GOP student group's tweets don't violate university policy, Iowa State says
Iowa State University again declined to discipline the College Republicans in a response to an open letter that demanded the termination of the student organization's recognition status.
More than 700 Iowa State students, employees, alumni and parents signed the open letter, which was sent Thursday to university administrators. It urged the university to take equity-based measures in response to the College Republicans' call for people to "arm up" on Nov. 7 after Joe Biden was declared winner of the presidential election.
Without referencing the College Republicans directly, Iowa State administrators said "we live in a very divisive time" and acknowledged some rhetoric as "personally hurtful and frightening to individuals on our campus."
"We appreciate and share your concern about the impact this has on members of our community," the response signed by leaders in Student Affairs said.
The administrators reaffirmed their position that sanctioning the College Republicans would violate the students' First Amendment rights and said such a demand "asks that the university proactively violate the law, and we will not do so."
Iowa State spokesperson Angie Hunt said the university has no additional comment on the group's social media presence.
People who signed the open letter asked for an "amendment to the Student Code of Conduct specifically addressing" how Iowa State responds to student speech that promotes hate or threatens others' safety. They also asked the provost "to increase the University-wide U.S. diversity requirement and review the approved courses to ensure the course content is centered on diversity issues."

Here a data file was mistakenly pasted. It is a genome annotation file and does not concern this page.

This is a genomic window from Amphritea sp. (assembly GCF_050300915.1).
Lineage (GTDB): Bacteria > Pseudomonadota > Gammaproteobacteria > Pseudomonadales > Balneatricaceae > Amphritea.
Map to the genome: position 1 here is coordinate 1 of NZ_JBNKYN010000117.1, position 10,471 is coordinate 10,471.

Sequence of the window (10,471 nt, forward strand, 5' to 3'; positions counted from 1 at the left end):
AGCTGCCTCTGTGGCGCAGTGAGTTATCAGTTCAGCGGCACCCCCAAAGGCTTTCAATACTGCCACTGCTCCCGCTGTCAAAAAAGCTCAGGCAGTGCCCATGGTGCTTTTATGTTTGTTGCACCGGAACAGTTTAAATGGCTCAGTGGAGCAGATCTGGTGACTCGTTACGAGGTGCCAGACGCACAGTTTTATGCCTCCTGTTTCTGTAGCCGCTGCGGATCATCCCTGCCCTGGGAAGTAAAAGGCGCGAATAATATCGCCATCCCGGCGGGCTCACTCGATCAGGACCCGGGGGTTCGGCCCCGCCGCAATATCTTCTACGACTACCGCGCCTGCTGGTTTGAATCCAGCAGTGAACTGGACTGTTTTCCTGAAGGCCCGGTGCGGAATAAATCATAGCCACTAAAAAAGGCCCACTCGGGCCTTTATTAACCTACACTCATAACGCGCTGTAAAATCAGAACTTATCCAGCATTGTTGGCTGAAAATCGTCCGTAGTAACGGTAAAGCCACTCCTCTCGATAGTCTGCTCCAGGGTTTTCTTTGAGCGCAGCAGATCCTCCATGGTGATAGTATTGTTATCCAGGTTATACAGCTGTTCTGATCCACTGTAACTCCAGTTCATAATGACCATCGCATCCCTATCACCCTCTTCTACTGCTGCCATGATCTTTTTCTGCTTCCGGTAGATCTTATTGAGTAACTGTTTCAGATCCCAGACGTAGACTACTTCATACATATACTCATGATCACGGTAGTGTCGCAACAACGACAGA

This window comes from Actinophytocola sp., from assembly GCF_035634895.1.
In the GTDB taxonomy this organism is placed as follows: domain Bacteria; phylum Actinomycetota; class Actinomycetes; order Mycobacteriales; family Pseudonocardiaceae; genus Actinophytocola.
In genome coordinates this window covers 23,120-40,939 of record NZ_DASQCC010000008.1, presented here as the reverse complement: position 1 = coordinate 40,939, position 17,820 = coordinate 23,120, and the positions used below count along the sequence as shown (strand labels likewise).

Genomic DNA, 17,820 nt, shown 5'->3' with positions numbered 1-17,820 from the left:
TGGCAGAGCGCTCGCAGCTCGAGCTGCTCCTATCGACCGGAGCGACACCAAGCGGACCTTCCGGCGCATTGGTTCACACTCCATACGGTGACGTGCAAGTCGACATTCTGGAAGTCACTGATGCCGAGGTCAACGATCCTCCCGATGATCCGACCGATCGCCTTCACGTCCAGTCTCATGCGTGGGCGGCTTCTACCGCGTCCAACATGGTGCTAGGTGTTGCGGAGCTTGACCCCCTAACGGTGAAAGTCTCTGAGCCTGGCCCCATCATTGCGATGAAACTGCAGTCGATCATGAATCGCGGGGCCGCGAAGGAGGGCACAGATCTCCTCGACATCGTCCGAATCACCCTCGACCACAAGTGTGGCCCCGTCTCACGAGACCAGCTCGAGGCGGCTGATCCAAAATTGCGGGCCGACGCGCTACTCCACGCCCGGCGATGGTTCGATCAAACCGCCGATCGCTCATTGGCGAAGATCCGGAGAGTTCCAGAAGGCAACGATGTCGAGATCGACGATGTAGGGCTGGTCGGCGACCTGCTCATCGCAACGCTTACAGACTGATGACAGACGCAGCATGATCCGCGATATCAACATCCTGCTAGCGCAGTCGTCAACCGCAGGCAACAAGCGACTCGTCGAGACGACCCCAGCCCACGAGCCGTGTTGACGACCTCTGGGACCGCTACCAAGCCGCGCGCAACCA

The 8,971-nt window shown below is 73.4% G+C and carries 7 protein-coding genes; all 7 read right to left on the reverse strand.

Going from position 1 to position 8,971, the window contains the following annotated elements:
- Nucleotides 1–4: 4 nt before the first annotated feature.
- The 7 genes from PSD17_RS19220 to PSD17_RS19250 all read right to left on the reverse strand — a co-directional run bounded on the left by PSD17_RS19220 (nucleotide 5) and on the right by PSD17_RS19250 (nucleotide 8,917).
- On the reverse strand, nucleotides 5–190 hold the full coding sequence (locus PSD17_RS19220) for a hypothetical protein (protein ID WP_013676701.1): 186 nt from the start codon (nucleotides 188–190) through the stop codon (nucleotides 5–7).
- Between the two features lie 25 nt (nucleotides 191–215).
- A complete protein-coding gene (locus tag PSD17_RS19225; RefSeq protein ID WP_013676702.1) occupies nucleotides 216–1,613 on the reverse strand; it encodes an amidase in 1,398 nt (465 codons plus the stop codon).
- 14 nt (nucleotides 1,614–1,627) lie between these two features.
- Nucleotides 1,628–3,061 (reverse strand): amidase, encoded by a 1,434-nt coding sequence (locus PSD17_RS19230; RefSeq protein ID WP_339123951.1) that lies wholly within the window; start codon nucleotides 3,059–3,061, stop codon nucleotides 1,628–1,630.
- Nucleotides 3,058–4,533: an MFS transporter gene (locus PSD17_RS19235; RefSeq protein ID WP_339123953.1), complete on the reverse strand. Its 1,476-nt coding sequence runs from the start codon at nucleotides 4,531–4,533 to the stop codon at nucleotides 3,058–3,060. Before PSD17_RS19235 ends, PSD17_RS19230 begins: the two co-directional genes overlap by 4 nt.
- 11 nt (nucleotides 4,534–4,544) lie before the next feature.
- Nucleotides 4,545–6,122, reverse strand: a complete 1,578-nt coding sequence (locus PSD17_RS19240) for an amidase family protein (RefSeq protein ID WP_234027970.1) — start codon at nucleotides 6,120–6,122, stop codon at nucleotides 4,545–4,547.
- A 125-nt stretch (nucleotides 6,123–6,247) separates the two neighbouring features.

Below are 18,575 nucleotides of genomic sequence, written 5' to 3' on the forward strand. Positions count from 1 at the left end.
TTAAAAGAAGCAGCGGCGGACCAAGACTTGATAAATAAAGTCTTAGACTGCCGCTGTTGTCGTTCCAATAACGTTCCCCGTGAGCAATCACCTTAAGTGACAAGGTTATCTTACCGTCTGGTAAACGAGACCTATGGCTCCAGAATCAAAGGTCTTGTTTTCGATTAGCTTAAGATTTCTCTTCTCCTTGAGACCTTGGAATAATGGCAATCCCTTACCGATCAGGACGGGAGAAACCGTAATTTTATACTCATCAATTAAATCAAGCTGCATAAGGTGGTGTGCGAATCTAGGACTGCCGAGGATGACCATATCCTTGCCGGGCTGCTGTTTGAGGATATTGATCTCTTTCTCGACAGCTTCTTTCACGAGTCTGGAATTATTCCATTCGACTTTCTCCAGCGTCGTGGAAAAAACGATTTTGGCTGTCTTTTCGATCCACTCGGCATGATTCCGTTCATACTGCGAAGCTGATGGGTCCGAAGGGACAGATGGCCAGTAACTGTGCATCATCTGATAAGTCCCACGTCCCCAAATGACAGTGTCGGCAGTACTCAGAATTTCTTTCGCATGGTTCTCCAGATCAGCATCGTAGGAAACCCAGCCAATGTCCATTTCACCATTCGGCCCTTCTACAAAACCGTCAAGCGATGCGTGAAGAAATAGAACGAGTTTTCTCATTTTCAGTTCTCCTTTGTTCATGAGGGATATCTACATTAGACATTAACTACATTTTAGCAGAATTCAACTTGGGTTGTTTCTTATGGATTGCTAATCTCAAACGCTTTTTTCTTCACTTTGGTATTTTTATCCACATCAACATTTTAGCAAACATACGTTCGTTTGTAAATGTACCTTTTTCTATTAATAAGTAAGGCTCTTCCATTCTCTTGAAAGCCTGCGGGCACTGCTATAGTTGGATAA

In response, Iowa State administrators said the university "cannot establish its own thresholds for threatening or hateful speech" and that its Principles of Community, which include freedom from discrimination and richness of diversity, "are neither laws nor policy, and are not enforceable."
The Faculty Senate is currently reviewing the university's diversity course requirement, the administrators said. Updates on this work will be discussed at the Dec. 8 Faculty Senate meeting.
The letter signers said the College Republicans' "arm up" tweet was particularly concerning in the context of the account's other posts, "which include tweets and retweets using derogatory language toward undocumented immigrants, racist calls to deport naturalized immigrants of color, calling members of the LGBTQ community mentally ill, and more," the letter said.
One tweet told a group who called white nationalist Nick Fuentes “a bold young voice” that they are “fighting for what’s right." Another said the student group was "looking forward to" watching an interview with the founder of the Proud Boys.
Ryan Hurley, the organization's president, has twiceappeared on a self-described groypers' livestream to discuss the College Republicans. Groypers are "a loose network of alt right figures who are vocal supporters of white supremacist and 'America First' podcaster Nick Fuentes," according to the Anti-Defamation League. A tweet from the College Republicans says the ADL "hates America" and advanced an anti-Semitic conspiracy theory about Leo Frank, a Jewish man who was wrongfully convicted of murder and lynched.
To the signatories of Thursday's letter, Iowa State administrators' "handling of this situation is a perfect example of how inequitable systems are sustained."
"... perhaps out of fear of litigation, the Iowa State University administration has essentially told the people who feel unsafe on campus as a result of the College Republicans’ tweets that they do not matter," the letter said.